The Preacher

Taken from Heralds of God by James S. Stewart

"Redemptive work is always costly. There is no hope of ease for the faithful servant of the cross. It is involved in the very nature of his task that he can never be at the end of it. Not his to evade the burden and heat of the day: physical weariness, sickness of heart and bitter disappointment, the strain of the passion for souls, all the wear and tear of vicarious burden-bearing – these he will know in full measure. He may even find himself wondering sometimes why he ever accepted a commission in a warfare in which there is no discharge. He may have moods when a haunting sense of anticlimax overwhelms him. It is one thing to set out gallantly when the flags are waving and the drums summoning to a new crusade, but is it quite another thing to keep plodding on when the road is difficult and the initial impetus has spent its force and the trumpets of the dawn have ceased to blow. It is one thing to have inspirations; it is another to have tenacity. My little children, wrote Paul to the Galatians, of who I travail in birth again until Christ be formed in you: a swift and startling turn of phrase giving a profoundly moving insight into the price of true Christian ambassadorship. For –It is by no breath,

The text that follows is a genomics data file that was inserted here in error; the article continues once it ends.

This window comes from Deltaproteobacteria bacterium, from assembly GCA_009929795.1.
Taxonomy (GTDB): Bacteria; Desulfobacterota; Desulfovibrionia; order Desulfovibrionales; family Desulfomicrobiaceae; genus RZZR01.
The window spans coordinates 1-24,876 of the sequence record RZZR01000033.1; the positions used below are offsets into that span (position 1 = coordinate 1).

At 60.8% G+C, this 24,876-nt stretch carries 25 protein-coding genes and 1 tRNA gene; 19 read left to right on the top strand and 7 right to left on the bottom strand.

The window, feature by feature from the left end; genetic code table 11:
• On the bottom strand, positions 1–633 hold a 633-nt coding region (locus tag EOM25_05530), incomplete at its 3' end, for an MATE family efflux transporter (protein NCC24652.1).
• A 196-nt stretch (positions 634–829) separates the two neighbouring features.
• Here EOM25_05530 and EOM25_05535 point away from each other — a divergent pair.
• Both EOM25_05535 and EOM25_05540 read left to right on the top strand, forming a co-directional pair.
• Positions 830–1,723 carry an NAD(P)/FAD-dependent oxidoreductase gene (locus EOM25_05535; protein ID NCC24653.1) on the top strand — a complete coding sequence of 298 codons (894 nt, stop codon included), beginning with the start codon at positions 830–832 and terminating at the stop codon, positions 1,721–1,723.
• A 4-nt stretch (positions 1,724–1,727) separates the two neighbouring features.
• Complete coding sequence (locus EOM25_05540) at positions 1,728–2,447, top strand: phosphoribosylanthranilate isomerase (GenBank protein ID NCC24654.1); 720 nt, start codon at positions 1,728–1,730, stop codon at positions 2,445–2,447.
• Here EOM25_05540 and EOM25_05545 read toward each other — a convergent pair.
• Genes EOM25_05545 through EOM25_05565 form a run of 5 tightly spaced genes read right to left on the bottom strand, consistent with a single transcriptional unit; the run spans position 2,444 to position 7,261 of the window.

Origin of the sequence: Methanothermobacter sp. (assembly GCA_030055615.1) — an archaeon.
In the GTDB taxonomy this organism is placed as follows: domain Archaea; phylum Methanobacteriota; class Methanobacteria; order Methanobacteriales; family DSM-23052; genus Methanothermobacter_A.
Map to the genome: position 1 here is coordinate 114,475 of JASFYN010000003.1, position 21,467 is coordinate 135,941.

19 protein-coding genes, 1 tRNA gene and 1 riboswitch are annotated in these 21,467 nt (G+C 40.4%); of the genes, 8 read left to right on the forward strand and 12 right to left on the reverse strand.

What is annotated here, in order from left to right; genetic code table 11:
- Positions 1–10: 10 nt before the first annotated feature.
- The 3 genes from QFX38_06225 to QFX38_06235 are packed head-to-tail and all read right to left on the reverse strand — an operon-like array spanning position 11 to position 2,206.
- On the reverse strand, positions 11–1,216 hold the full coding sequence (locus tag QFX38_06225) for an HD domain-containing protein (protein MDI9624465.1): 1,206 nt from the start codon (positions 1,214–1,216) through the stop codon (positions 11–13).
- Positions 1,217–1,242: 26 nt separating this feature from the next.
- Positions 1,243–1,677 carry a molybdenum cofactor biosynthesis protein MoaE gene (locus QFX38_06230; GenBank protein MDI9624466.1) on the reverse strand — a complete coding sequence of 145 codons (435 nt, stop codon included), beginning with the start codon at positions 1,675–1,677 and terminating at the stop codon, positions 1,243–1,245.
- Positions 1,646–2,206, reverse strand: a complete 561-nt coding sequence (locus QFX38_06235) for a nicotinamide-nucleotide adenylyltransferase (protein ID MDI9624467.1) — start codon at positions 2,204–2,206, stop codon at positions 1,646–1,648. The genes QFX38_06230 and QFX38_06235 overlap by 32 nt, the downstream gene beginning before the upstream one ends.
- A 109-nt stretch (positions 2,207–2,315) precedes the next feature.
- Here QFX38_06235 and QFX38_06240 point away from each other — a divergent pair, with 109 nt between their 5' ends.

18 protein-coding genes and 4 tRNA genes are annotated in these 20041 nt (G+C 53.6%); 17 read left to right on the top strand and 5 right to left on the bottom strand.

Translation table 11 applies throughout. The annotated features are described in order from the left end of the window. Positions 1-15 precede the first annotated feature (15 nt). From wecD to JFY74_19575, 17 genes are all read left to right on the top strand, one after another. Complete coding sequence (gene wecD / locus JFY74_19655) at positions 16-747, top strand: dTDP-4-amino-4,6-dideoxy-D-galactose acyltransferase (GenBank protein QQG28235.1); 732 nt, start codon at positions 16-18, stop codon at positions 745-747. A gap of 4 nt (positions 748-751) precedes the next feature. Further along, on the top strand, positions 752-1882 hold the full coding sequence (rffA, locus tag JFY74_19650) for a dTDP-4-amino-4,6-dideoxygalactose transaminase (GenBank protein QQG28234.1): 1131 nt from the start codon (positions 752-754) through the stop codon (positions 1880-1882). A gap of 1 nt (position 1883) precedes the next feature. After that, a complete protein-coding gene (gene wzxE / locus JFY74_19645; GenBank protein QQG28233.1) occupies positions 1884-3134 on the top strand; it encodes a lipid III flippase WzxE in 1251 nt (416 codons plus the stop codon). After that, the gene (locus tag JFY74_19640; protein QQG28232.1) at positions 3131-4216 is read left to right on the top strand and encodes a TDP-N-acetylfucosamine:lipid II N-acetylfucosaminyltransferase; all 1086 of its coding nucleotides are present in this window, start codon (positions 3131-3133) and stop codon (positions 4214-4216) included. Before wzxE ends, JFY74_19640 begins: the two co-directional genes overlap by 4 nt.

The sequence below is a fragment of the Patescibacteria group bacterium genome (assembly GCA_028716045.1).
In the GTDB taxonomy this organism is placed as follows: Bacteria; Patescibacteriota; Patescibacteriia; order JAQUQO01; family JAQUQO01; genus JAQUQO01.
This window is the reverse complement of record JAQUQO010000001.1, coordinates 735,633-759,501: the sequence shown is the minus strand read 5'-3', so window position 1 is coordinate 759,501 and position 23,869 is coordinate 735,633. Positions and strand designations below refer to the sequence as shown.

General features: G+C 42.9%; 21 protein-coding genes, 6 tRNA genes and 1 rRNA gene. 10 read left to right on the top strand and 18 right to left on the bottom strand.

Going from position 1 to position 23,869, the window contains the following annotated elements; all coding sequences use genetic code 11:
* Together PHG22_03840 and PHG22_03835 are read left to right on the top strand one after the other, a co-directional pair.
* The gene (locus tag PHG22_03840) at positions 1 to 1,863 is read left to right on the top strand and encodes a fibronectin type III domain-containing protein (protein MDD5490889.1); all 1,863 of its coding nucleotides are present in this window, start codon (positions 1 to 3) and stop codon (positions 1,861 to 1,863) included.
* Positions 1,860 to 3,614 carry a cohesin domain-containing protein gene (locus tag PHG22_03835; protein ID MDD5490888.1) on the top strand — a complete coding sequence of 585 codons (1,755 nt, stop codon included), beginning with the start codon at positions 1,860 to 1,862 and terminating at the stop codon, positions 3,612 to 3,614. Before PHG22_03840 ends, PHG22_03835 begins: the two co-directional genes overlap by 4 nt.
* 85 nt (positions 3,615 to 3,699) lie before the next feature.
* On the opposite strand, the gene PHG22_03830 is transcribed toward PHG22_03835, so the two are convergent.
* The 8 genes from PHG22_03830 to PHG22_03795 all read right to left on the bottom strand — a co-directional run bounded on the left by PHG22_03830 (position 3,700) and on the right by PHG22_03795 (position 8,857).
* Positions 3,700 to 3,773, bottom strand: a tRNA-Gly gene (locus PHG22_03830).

Turn of eye, wave of hand, that salvation joins issue with death-

And if ever a man finds the work of the ministry becoming easily manageable and surmountable, an undemanding vocation without strain or any encumbering load of care, he is to be pitied, not congratulated: for he has so fragrantly lost touch with the One whose ministry of reconciliation could be accomplished and fulfilled only through Gethsemane and Calvary. Without shedding of blood there is no remission of sins. Unless something of the evangelist's life-blood goes into his quest for souls and into the word he brings them from the Lord, the quest remains fruitless and the word devoid of delivering power."

James Stuart Stewart (1896 - 1990) was a minister in the Church of Scotland and professor at the University of Edinburg. He grew up in Dundee and graduated from the University of St. Andrews in 1917. He served as Chaplain to the Queen in Scotland from 1952 to 1966. Author of many books, he was voted by Preaching Magazine in 1999 as the best preacher of the 20th century.